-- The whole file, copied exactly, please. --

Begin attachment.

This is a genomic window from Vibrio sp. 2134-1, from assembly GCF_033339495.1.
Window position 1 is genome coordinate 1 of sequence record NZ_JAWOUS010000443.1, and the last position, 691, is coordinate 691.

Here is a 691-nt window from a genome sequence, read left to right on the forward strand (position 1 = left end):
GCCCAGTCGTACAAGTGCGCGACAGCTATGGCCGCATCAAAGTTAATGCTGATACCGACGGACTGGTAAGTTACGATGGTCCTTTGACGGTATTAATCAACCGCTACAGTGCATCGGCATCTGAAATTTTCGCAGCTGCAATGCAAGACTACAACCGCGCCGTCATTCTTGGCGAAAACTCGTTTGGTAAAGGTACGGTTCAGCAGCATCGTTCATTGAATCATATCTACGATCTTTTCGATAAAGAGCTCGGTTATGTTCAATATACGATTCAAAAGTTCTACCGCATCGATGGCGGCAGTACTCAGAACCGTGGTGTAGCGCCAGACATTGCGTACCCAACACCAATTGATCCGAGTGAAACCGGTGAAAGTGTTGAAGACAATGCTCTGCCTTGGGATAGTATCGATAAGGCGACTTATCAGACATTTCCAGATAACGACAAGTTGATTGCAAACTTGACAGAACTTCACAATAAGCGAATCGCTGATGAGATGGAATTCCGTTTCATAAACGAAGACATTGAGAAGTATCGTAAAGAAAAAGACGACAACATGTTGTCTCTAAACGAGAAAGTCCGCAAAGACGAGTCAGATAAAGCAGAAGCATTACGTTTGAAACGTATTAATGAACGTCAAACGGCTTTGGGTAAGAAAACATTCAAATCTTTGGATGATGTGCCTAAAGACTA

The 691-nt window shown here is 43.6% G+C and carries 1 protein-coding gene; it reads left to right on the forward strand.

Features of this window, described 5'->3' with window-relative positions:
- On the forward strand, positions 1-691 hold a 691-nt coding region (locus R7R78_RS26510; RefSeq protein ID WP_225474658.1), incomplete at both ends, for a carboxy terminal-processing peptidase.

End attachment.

This is a genomic window from Vibrio sp. 2134-1, from assembly GCF_033339495.1.
Window position 1 is genome coordinate 1 of sequence record NZ_JAWOUS010000443.1, and the last position, 691, is coordinate 691.

Here is a 691-nt window from a genome sequence, read left to right on the forward strand (position 1 = left end):
GCCCAGTCGTACAAGTGCGCGACAGCTATGGCCGCATCAAAGTTAATGCTGATACCGACGGACTGGTAAGTTACGATGGTCCTTTGACGGTATTAATCAACCGCTACAGTGCATCGGCATCTGAAATTTTCGCAGCTGCAATGCAAGACTACAACCGCGCCGTCATTCTTGGCGAAAACTCGTTTGGTAAAGGTACGGTTCAGCAGCATCGTTCATTGAATCATATCTACGATCTTTTCGATAAAGAGCTCGGTTATGTTCAATATACGATTCAAAAGTTCTACCGCATCGATGGCGGCAGTACTCAGAACCGTGGTGTAGCGCCAGACATTGCGTACCCAACACCAATTGATCCGAGTGAAACCGGTGAAAGTGTTGAAGACAATGCTCTGCCTTGGGATAGTATCGATAAGGCGACTTATCAGACATTTCCAGATAACGACAAGTTGATTGCAAACTTGACAGAACTTCACAATAAGCGAATCGCTGATGAGATGGAATTCCGTTTCATAAACGAAGACATTGAGAAGTATCGTAAAGAAAAAGACGACAACATGTTGTCTCTAAACGAGAAAGTCCGCAAAGACGAGTCAGATAAAGCAGAAGCATTACGTTTGAAACGTATTAATGAACGTCAAACGGCTTTGGGTAAGAAAACATTCAAATCTTTGGATGATGTGCCTAAAGACTA

The 691-nt window shown here is 43.6% G+C and carries 1 protein-coding gene; it reads left to right on the forward strand.

Features of this window, described 5'->3' with window-relative positions:
- On the forward strand, positions 1-691 hold a 691-nt coding region (locus R7R78_RS26510; RefSeq protein ID WP_225474658.1), incomplete at both ends, for a carboxy terminal-processing peptidase.